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William Shakespeare

 

William Shakspere was the eldest son and third child of eight born to John and Mary, baptized 26 April 1564 and so born maybe 23 April. His father was a prominent citizen, glover, wool-dealer, money-lender, alderman, and bailiff (mayor). Later on the family fortune declined (possibly because of Catholic sympathies?).

William probably attended free grammar school, the King's New School of Stratford-on-Avon (c. 1571-1577) until his father fell into financial straits. There is one shaky report from an actor in a later troupe who claims Shakspere taught Latin as a schoolmaster for a while.

A marriage bond was issued to William Shakspere and Anne Hathwey of Stratford 28 November 1582: he was 18; she was 26. A daughter, Susanna, was baptized 6 months later on 26 May 1583. Twins, Hamnet and Judith, were baptized 2 February 1585. William seems to have left that home for London soon after.

He arrived in London in 1587 or 1588. We have no records. One account says he found work minding the horses of theatergoers. In 1592 the author of the plays had already earned the jealousy of university-educated playwright Robert Greene, who called Shakespeare "an upstart crow, beautified with our feathers."

In 1593 appears the Ovidian work Venus and Adonis, and in 1594 The Rape of Lucrece -- both dedicated to Earl of Southampton, a patron(?). The closing of the theatres is probably responsible for this type of work from the author and very likely the bulk of the Sonnets too.

Shakspere was a member of the Lord Chamberlain's Company of Players 1594-1595 -- we have a record of payment for Christmas performances. This group built and occupied the best-known Elizabethan theatre, the Globe, and later became the King's Men for James I.

Son Hamnet died and was buried on 11 August 1596. We have minor legal records and land purchases from this period. He owns New Place, a classy Stratford home, in 1597. Shakspere is listed as an important holder of corn and malt in Stratford 1598. He has lots of money but it looks as if he must have acted in a Jonson play in 1598 and 1603.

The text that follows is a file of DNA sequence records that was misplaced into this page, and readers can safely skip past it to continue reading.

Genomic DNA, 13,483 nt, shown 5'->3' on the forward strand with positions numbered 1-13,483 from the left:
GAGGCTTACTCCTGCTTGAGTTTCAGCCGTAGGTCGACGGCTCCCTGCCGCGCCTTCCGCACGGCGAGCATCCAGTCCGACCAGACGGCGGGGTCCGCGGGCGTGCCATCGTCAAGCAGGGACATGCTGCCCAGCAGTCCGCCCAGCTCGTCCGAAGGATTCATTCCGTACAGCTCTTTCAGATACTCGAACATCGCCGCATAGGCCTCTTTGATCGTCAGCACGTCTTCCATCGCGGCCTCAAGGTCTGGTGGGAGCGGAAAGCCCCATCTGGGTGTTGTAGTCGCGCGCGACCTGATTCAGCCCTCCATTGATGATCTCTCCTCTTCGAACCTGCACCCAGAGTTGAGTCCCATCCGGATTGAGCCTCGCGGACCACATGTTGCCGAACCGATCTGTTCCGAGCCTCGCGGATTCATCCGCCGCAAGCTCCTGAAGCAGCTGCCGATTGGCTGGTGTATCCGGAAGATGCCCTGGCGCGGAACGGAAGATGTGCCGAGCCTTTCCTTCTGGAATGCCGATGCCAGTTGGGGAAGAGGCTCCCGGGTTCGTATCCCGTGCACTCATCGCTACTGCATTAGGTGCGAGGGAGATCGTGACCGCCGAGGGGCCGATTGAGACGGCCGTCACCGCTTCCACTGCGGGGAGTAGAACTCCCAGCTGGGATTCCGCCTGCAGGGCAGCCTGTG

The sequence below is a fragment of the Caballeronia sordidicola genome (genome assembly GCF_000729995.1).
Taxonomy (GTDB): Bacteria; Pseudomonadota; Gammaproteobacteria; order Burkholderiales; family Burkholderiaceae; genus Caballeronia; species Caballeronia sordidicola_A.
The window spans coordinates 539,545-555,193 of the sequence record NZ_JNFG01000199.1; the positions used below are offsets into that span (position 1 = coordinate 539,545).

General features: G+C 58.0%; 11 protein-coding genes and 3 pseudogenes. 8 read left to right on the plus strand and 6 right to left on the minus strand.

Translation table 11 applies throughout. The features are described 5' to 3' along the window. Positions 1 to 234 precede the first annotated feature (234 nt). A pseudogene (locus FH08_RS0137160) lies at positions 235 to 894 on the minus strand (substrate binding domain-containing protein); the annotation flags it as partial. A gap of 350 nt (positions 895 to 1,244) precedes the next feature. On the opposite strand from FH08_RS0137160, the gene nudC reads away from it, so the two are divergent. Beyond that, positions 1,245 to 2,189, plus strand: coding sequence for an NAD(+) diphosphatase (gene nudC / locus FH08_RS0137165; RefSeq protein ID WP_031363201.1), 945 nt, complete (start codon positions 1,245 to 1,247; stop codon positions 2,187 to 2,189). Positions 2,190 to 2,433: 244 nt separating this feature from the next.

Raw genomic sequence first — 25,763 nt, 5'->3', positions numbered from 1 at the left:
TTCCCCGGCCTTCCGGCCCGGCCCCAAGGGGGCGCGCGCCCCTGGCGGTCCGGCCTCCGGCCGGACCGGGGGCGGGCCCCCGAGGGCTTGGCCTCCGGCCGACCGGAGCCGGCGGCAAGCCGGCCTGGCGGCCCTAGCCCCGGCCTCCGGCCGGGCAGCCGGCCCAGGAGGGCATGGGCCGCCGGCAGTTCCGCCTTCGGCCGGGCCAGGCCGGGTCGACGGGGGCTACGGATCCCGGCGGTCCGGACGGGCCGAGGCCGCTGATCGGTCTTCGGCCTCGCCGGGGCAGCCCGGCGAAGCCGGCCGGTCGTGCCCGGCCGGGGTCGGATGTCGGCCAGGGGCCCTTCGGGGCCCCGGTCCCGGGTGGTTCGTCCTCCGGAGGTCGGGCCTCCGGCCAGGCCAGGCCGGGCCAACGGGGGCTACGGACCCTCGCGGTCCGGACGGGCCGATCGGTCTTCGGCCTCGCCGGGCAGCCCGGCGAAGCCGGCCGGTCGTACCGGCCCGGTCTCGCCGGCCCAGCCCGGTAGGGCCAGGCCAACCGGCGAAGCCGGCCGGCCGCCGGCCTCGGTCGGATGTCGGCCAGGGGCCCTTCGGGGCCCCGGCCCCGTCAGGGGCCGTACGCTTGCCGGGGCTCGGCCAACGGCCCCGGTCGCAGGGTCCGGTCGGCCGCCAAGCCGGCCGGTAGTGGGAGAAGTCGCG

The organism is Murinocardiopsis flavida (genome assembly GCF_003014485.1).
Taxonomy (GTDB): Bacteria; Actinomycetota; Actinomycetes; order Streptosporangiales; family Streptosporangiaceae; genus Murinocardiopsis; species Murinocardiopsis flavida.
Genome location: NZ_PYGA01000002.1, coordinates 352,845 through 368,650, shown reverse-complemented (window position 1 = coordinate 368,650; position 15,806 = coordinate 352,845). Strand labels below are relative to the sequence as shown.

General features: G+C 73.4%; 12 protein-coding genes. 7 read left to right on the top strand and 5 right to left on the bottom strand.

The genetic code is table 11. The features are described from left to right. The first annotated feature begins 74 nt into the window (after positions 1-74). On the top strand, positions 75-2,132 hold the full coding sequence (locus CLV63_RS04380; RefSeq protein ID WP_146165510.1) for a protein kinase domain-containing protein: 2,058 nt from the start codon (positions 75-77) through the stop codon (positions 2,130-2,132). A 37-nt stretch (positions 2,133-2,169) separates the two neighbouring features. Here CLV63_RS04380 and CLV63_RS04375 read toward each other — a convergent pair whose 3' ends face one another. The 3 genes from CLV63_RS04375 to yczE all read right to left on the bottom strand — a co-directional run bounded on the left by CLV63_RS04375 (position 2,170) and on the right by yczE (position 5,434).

Twelve plays of Shakespeare are listed in a 1598 manual of English literature from Chaucer to contemporary times.

Shakspere was part owner of the Globe theatre in 1599. A granddaughter, Elizabeth, was born to Susanna in 1608. We have more legal documents and land purchases.

Shakspere retired to Stratford c. 1610, visiting London occasionally but living in Stratford until his death. In January 1616 he drew up his will, then in March changed it to provide his daughter Judith greater protection in light of her troubled marrriage. Shakspere died 23 April 1616 and left his "second best bed" to his wife Anne. This is the pedestrian will of a businessman, with no mention of literary remains. There was no notice of his death as if he was of any importance, despite the fame of the plays. There was no gravestone. We only have an identified grave because his wife and daughter were later buried beside the unnamed stone. A monument 18 years later shows him to be nothing more than a grain dealer. The family line died out.

As for the plays, some had been printed in quarto editions without the author's editorial supervision, from manuscripts, or prompt books, or pirated texts reconstructed from the memory of actors or spectators. In 1623 two members of the company published all the plays they thought authentic -- the First Folio, with the famous preliminary document by Ben Jonson: "He was not of an age but for all time." The title page has one of the two potentially most authentic images of Shakespeare (the other being the monument in Holy Trinity Church).



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